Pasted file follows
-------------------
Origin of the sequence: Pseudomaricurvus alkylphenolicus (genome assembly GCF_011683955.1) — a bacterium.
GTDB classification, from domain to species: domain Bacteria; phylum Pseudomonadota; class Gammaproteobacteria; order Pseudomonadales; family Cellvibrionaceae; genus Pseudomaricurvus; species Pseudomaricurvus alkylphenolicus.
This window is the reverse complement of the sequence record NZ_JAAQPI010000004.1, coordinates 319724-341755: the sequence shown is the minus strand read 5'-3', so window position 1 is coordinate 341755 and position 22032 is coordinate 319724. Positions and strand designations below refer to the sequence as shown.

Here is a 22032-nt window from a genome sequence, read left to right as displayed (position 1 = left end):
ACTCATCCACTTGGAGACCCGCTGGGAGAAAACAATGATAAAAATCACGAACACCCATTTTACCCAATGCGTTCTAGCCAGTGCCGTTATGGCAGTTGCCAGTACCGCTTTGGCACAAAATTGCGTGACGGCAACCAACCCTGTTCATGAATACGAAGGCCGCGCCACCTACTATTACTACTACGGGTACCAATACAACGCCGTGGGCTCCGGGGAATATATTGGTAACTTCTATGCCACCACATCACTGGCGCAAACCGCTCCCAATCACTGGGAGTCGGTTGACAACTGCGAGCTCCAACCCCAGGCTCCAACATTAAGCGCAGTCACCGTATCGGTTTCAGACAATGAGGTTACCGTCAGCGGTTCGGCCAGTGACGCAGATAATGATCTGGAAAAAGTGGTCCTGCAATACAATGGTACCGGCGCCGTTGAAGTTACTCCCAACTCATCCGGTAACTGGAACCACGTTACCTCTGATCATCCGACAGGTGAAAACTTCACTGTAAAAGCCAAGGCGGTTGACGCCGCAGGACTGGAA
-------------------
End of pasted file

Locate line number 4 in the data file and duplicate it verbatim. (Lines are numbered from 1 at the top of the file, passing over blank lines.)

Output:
Here is a 22032-nt window from a genome sequence, read left to right as displayed (position 1 = left end):